Articles

28 Items

Chinese military vehicles in parade.

(AP Photo/Mark Schiefelbein)

Journal Article - Quarterly Journal: International Security

Dangerous Confidence? Chinese Views on Nuclear Escalation

    Authors:
  • Fiona S. Cunningham
  • M. Taylor Fravel
| Fall 2019

China and the United States hold opposing beliefs about whether nuclear war can be avoided in a potential crisis or armed conflict. Taken together, these opposing beliefs increase the risk of nuclear escalation and can lead to greater crisis instability.

Would China Go Nuclear? Assessing the Risk of Chinese Nuclear Escalation in a Conventional War with the United States

AP/Andy Wong

Journal Article - Quarterly Journal: International Security

Would China Go Nuclear? Assessing the Risk of Chinese Nuclear Escalation in a Conventional War with the United States

Spring 2017

Would China escalate to nuclear use in a conventional war with the United States? If China believed that U.S. conventional attacks on missiles, submarines, air defenses, and command and control systems threatened the survivability of its nuclear forces or that the United States was preparing a counterforce attack, it might engage in limited nuclear escalation to gain military advantage or coerce the United States. The United States will face difficult trade-offs in deciding how best to manage the risk of nuclear escalation.

Soldiers stand on guard next to a Chinese navy nuclear submarine at the Qingdao base in east China's Shandong province on August 19, 2013.

Yin Haiyang/ AP

Journal Article - Quarterly Journal: International Security

Should the United States Reject MAD? Damage Limitation and U.S. Nuclear Strategy toward China

| Summer 2016

China's growing nuclear arsenal threatens to erode the United States' damage-limitation capability—its ability to destroy Chinese forces and thereby significantly reduce the damage that an all-out Chinese nuclear attack would inflict on the United States. Nevertheless, the United States should not attempt to preserve this capability. Doing so is technologically infeasible, would not add to the U.S. nuclear deterrent, would heighten tensions with China, and would increase the risk of nuclear escalation in a crisis.

Military vehicles carrying DF-31A intercontinental ballistic missiles (ICBM) march past the Tiananmen Rostrum during a military parade, September 3, 2015.

Wei Yao/ AP

Journal Article - Quarterly Journal: International Security

Assuring Assured Retaliation: China’s Nuclear Posture and U.S.-China Strategic Stability

    Authors:
  • Fiona Cunningham
  • M. Taylor Fravel
| Fall 2015

Many analysts worry that recent advances in U.S. military capabilities could cause China to abandon its nuclear strategy of assured retaliation and its no-first-use doctrine. The writings and statements of Chinese nuclear experts, however, suggest that such fears are misplaced.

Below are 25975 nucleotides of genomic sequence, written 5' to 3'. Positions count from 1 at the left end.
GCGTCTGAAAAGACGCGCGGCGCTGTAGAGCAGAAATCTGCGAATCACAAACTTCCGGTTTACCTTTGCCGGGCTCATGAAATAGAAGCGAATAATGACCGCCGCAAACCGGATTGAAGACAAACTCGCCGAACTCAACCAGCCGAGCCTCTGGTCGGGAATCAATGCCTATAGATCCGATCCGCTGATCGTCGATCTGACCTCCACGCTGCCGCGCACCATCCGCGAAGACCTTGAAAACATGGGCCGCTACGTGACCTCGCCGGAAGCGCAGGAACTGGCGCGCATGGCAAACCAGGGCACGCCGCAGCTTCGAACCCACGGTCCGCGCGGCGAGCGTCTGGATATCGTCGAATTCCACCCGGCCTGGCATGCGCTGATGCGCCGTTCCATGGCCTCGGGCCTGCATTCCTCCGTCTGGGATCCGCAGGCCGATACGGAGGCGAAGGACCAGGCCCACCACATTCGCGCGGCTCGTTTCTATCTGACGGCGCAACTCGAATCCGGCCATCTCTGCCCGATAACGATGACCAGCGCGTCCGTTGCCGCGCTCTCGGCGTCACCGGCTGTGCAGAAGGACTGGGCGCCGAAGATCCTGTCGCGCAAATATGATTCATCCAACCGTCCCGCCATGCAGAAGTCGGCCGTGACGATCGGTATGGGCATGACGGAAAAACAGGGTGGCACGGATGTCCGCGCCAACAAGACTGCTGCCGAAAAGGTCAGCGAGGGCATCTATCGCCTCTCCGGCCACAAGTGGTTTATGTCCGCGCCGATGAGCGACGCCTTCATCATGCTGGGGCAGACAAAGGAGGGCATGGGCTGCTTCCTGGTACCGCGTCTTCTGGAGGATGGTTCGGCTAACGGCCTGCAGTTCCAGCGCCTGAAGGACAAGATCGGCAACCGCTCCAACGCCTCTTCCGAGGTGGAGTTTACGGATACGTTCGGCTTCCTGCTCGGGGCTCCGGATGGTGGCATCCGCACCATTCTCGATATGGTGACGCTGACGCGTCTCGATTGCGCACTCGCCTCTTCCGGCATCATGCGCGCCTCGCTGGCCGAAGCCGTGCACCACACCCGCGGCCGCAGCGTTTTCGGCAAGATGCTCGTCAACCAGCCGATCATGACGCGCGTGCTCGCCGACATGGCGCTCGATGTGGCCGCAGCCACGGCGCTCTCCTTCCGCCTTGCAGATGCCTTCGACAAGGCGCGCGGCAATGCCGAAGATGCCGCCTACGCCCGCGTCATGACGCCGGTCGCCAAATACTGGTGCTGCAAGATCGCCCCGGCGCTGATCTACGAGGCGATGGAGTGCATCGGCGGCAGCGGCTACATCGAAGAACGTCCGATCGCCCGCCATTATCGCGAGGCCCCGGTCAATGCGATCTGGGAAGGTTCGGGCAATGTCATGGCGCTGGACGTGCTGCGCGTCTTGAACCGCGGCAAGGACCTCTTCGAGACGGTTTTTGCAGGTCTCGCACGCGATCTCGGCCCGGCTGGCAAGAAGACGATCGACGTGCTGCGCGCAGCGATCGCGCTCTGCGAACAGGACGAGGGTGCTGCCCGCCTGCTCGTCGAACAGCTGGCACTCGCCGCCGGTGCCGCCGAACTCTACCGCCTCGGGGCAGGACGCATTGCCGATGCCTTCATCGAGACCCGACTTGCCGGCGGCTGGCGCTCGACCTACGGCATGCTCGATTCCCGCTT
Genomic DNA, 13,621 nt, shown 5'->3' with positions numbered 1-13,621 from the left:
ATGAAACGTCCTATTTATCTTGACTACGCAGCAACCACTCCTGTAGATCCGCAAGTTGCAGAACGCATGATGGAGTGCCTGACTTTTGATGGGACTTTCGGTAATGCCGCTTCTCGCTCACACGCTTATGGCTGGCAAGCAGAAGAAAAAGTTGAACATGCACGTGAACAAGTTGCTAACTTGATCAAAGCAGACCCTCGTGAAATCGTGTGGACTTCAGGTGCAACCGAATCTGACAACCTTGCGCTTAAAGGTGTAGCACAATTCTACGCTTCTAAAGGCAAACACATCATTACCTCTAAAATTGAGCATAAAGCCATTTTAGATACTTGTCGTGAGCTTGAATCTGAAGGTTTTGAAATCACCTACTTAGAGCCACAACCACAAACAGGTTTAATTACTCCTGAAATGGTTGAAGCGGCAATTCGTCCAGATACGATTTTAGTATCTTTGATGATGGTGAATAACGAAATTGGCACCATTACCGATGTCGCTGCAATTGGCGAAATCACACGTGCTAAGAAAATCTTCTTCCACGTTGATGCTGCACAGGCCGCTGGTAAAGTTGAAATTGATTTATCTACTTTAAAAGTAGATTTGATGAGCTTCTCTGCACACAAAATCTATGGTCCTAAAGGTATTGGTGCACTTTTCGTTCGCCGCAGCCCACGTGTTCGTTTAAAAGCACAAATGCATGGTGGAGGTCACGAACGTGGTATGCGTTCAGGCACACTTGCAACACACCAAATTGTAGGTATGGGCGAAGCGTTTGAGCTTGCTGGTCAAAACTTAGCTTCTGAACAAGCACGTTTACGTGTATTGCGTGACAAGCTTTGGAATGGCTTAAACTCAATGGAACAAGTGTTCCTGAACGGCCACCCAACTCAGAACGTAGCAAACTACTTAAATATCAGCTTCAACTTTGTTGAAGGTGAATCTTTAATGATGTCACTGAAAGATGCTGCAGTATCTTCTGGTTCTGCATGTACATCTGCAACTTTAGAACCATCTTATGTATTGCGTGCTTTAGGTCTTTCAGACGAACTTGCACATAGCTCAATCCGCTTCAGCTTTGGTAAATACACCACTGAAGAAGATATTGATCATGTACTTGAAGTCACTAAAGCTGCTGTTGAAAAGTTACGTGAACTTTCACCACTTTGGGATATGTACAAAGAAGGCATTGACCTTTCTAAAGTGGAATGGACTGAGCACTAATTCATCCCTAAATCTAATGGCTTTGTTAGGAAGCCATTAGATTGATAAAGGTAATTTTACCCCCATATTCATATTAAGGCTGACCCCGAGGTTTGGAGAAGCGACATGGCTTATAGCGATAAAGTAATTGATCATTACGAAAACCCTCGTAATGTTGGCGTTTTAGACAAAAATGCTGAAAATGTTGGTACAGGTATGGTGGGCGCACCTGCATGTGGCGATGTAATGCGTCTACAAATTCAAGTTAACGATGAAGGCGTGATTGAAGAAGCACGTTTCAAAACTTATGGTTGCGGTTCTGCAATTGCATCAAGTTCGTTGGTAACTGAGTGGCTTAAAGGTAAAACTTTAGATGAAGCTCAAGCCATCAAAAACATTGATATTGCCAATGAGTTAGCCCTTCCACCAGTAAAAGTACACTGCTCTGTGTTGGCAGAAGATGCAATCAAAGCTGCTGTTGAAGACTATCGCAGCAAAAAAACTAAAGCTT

Chinese President Xi Jinping is displayed on a big screen in Beijing as Chinese battle tanks roll by during a Sept. 3, 2015 parade commemorating the 70th anniversary of Japan's surrender during World War II.

(AP Photo)

Magazine Article - The Atlantic

The Thucydides Trap: Are the U.S. and China Headed for War?

| September 24, 2015

The defining question about global order for this generation is whether China and the United States can escape Thucydides’s Trap. The Greek historian’s metaphor reminds us of the attendant dangers when a rising power rivals a ruling power—as Athens challenged Sparta in ancient Greece, or as Germany did Britain a century ago. Most such contests have ended badly, often for both nations, a team of mine at the Harvard Belfer Center for Science and International Affairs has concluded after analyzing the historical record. In 12 of 16 cases over the past 500 years, the result was war. When the parties avoided war, it required huge, painful adjustments in attitudes and actions on the part not just of the challenger but also the challenged.

Journal Article - Bulletin of the Atomic Scientists

Plutonium Reprocessing, Breeder Reactors, and Decades of Debate: A Chinese Response

| July 1, 2015

Some observers believe that plutonium reprocessing is on the verge of an expansion, while others argue that the end of the practice is in sight. The risk of nuclear proliferation has always been the chief objection to reprocessing but proponents argue that today, with uranium enrichment technology more easily available, reprocessing no longer represents an efficient route toward nuclear weapons...

Journal Article - Arms Control Today

How to Strengthen Nuclear Security in China

| March, 2015

"China is a nuclear-weapon state and rising power entering an era of particularly rapid nuclear energy growth and fuel-cycle development. China’s approach to strengthening the security of its nuclear weapons, materials, and facilities is important because of the quantity of materials involved and the role that China plays in facilitating strong global action on nuclear security..."